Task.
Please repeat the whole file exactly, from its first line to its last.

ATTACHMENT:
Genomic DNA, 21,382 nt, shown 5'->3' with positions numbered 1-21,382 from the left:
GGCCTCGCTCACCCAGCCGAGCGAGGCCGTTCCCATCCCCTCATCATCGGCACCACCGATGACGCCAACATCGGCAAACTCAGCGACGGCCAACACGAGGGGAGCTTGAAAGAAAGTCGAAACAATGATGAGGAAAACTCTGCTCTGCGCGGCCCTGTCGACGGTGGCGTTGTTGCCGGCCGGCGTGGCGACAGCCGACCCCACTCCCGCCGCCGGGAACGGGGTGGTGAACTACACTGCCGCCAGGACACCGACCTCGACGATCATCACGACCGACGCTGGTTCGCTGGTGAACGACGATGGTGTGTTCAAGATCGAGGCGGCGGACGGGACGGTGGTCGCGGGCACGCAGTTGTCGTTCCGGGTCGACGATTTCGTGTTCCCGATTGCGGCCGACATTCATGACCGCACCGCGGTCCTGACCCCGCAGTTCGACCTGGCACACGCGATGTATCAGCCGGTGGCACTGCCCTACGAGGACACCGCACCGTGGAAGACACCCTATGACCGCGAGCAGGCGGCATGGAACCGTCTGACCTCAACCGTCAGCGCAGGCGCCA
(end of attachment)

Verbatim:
Genomic DNA, 21,382 nt, shown 5'->3' with positions numbered 1-21,382 from the left:
GGCCTCGCTCACCCAGCCGAGCGAGGCCGTTCCCATCCCCTCATCATCGGCACCACCGATGACGCCAACATCGGCAAACTCAGCGACGGCCAACACGAGGGGAGCTTGAAAGAAAGTCGAAACAATGATGAGGAAAACTCTGCTCTGCGCGGCCCTGTCGACGGTGGCGTTGTTGCCGGCCGGCGTGGCGACAGCCGACCCCACTCCCGCCGCCGGGAACGGGGTGGTGAACTACACTGCCGCCAGGACACCGACCTCGACGATCATCACGACCGACGCTGGTTCGCTGGTGAACGACGATGGTGTGTTCAAGATCGAGGCGGCGGACGGGACGGTGGTCGCGGGCACGCAGTTGTCGTTCCGGGTCGACGATTTCGTGTTCCCGATTGCGGCCGACATTCATGACCGCACCGCGGTCCTGACCCCGCAGTTCGACCTGGCACACGCGATGTATCAGCCGGTGGCACTGCCCTACGAGGACACCGCACCGTGGAAGACACCCTATGACCGCGAGCAGGCGGCATGGAACCGTCTGACCTCAACCGTCAGCGCAGGCGCCA